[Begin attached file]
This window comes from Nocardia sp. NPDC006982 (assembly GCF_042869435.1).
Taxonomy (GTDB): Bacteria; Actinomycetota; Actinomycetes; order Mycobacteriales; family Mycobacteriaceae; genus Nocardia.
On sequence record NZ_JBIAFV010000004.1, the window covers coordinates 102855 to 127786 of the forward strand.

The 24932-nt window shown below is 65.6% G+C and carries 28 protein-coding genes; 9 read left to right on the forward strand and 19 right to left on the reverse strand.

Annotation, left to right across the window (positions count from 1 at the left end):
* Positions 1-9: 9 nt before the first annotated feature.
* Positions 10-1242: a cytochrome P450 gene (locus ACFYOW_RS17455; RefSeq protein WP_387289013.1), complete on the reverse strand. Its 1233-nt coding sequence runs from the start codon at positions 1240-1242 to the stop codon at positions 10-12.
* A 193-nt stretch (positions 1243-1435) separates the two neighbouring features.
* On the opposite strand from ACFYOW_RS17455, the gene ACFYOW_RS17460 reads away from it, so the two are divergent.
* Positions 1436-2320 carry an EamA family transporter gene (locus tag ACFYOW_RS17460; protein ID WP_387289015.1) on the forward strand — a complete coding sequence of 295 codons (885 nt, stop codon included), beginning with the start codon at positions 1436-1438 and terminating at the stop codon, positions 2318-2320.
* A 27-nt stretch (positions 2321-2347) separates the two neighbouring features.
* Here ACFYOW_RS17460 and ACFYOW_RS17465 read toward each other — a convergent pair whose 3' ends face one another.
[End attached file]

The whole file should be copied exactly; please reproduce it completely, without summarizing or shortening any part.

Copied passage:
This window comes from Nocardia sp. NPDC006982 (assembly GCF_042869435.1).
Taxonomy (GTDB): Bacteria; Actinomycetota; Actinomycetes; order Mycobacteriales; family Mycobacteriaceae; genus Nocardia.
On sequence record NZ_JBIAFV010000004.1, the window covers coordinates 102855 to 127786 of the forward strand.

The 24932-nt window shown below is 65.6% G+C and carries 28 protein-coding genes; 9 read left to right on the forward strand and 19 right to left on the reverse strand.

Annotation, left to right across the window (positions count from 1 at the left end):
* Positions 1-9: 9 nt before the first annotated feature.
* Positions 10-1242: a cytochrome P450 gene (locus ACFYOW_RS17455; RefSeq protein WP_387289013.1), complete on the reverse strand. Its 1233-nt coding sequence runs from the start codon at positions 1240-1242 to the stop codon at positions 10-12.
* A 193-nt stretch (positions 1243-1435) separates the two neighbouring features.
* On the opposite strand from ACFYOW_RS17455, the gene ACFYOW_RS17460 reads away from it, so the two are divergent.
* Positions 1436-2320 carry an EamA family transporter gene (locus tag ACFYOW_RS17460; protein ID WP_387289015.1) on the forward strand — a complete coding sequence of 295 codons (885 nt, stop codon included), beginning with the start codon at positions 1436-1438 and terminating at the stop codon, positions 2318-2320.
* A 27-nt stretch (positions 2321-2347) separates the two neighbouring features.
* Here ACFYOW_RS17460 and ACFYOW_RS17465 read toward each other — a convergent pair whose 3' ends face one another.